Point Lookout: a free weekly publication of Chaco Canyon Consulting
Volume 14, Issue 40;   October 1, 2014: Toxic Conflict at Work

Toxic Conflict at Work

by

Preventing toxic conflict is a whole lot better than trying to untangle it once it starts. But to prevent toxic conflict, we must understand some basics of conflict, and why untangling toxic conflict can be so difficult.
A wrecked automobile

An autombile wrecked in the course of research. This particular wreck illustrates severe penetration resulting from a rear-end collision. The damage provides a clear illustration of the advantages of avoiding accidents altogether. In the workplace, training people in avoiding or preventing toxic conflict is far more effective than any program of training in conflict resolution. Photo courtesy U.S. National Highway Traffic Safety Administration.

At work, conflict usually appears in the form of disagreements about the content of the work at hand. Short-lived disagreements generally remain constructive. The parties to such conflicts can usually find approaches acceptable to all, and often the approaches they find are superior to what any of the parties initially advocated. Because many long-term conflicts follow similarly constructive trajectories, constructive conflict is a good thing. It is indispensable.

Toxic conflict is different.

Generally, what the parties to a toxic conflict overtly argue about is what they've agreed (tacitly) to argue about. What actually troubles them might be something else altogether, and it's rarely stated explicitly. The volleys in a toxic conflict can become increasingly bitter, increasingly personal, and increasingly self-perpetuating. Each exchange hurts the parties more than the one that preceded it, and each exchange motivates the parties to escalate ever higher.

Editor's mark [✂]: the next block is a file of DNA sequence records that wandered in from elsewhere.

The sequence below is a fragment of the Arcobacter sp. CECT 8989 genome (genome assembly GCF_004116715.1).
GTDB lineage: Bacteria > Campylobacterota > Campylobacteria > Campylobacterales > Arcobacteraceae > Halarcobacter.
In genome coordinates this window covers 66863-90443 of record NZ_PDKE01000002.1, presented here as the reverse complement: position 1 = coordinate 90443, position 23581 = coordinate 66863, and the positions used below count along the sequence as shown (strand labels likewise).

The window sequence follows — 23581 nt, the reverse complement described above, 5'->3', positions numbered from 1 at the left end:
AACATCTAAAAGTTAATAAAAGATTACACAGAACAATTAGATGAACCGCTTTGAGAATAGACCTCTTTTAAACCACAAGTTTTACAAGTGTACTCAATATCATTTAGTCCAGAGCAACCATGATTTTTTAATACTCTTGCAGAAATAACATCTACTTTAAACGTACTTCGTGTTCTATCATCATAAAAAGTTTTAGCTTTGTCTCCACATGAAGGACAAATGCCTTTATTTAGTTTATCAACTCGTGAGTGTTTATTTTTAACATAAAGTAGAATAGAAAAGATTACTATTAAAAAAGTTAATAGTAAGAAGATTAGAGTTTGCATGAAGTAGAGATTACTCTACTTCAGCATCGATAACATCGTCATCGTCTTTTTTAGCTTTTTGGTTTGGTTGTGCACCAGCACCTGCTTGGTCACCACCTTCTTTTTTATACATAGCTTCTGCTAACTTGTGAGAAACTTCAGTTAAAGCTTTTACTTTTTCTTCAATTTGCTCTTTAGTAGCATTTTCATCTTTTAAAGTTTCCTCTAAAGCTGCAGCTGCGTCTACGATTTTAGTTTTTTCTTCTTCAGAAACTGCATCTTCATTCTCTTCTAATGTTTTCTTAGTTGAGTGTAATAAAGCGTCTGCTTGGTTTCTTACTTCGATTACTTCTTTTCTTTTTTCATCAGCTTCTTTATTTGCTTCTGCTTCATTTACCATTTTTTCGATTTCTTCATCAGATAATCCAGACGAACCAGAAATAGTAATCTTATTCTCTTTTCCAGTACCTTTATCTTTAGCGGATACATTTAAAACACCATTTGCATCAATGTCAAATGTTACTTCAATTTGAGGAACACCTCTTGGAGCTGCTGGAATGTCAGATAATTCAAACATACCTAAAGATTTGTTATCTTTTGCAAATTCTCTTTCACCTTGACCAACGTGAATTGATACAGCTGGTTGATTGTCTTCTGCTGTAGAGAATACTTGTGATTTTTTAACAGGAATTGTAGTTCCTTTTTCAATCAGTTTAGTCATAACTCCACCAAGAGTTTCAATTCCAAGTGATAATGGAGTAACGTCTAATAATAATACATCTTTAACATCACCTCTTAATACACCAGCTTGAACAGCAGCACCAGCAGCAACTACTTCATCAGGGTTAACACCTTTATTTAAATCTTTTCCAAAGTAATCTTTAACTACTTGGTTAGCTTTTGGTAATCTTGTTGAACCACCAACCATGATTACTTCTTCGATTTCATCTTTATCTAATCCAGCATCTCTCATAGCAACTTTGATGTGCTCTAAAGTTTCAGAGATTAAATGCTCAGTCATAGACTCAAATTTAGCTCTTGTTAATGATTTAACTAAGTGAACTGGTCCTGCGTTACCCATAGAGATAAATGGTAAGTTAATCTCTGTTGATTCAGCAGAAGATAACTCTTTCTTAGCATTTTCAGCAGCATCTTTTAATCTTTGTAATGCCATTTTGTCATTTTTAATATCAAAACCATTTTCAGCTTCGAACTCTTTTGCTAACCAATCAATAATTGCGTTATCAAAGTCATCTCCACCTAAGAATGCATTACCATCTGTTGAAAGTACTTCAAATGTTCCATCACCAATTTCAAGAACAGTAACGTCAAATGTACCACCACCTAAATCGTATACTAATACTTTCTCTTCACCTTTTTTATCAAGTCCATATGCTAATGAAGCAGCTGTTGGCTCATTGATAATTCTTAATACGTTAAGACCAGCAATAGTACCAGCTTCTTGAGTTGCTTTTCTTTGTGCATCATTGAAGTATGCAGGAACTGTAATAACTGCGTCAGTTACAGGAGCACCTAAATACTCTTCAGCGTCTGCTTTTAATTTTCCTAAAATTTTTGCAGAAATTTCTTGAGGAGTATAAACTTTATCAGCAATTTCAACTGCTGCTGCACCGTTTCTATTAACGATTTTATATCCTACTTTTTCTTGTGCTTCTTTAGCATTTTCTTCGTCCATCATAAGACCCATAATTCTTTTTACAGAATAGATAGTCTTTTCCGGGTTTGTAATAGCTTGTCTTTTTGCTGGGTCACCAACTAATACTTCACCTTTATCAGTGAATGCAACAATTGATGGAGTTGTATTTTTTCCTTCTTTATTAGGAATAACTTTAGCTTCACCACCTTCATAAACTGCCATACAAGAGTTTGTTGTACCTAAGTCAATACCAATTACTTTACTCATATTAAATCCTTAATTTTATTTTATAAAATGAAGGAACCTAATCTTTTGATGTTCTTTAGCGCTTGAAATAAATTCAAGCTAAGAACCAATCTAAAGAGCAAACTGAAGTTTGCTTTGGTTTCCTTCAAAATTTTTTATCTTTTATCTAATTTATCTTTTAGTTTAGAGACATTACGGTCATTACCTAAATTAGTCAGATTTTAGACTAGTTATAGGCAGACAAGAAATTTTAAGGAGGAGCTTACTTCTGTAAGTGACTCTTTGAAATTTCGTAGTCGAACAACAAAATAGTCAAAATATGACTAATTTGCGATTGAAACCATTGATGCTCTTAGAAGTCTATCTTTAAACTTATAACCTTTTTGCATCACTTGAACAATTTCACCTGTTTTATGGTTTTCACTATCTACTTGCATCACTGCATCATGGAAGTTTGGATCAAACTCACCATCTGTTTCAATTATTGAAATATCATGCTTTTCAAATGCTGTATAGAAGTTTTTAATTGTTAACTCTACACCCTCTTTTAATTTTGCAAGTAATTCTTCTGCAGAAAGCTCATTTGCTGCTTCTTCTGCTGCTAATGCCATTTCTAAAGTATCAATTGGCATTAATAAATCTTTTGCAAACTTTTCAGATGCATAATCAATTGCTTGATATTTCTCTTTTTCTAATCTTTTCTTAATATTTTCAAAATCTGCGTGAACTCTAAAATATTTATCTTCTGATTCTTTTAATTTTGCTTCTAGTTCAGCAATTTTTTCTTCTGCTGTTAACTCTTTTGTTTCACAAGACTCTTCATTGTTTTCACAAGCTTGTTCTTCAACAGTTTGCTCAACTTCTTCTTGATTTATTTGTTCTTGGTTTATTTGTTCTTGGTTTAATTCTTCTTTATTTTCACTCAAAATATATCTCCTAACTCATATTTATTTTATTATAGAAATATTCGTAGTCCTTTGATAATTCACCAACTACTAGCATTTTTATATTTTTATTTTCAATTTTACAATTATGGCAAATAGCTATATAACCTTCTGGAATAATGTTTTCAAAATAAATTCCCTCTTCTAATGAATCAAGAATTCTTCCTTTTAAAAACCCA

In toxic conflict, the problem is never the problem. The conflict itself, and how the parties cope with it, becomes the real problem. And a real problem it can be. Toxic conflict can damage relationships so severely that organizational productivity can be permanently and inalterably compromised. Voluntary terminations, involuntary terminations, or reorganizations are sometimes the only "resolutions" to toxic conflict.

When we In toxic conflict, the
problem is never the problem
speak of "conflict resolution," we often have toxic conflict in mind. Although constructive conflict can turn toxic, sometimes rather easily, demand for conflict resolution services for constructive conflict is low, because the parties can usually deal with it themselves. Typically, only when constructive conflict turns toxic do people feel the need for "conflict resolution."

Although resolving toxic conflicts is far superior to terminations or reorgs, three cautions must be kept in mind.

Toxic conflict is a whole-system phenomenon
We often assume that the only parties to the conflict are those whose voices we hear or whose messages we read. Not so. Typically, toxic conflict involves, to one degree or another, everyone associated with the group that contains the obvious players, whether or not the people in question have participated overtly. Included in this class are managers, team owners, and sponsors — everyone associated with the group.
Do-it-yourself brain surgery is a tad difficult
Do-it-yourself brain surgery is so inconceivable that it's laughable. Attempts by anyone involved in toxic conflict to resolve that conflict are about as likely to succeed as do-it-yourself brain surgery. An uninvolved party is much more likely to find a resolution, because earning the trust of the parties to the conflict is a key to facilitating a resolution.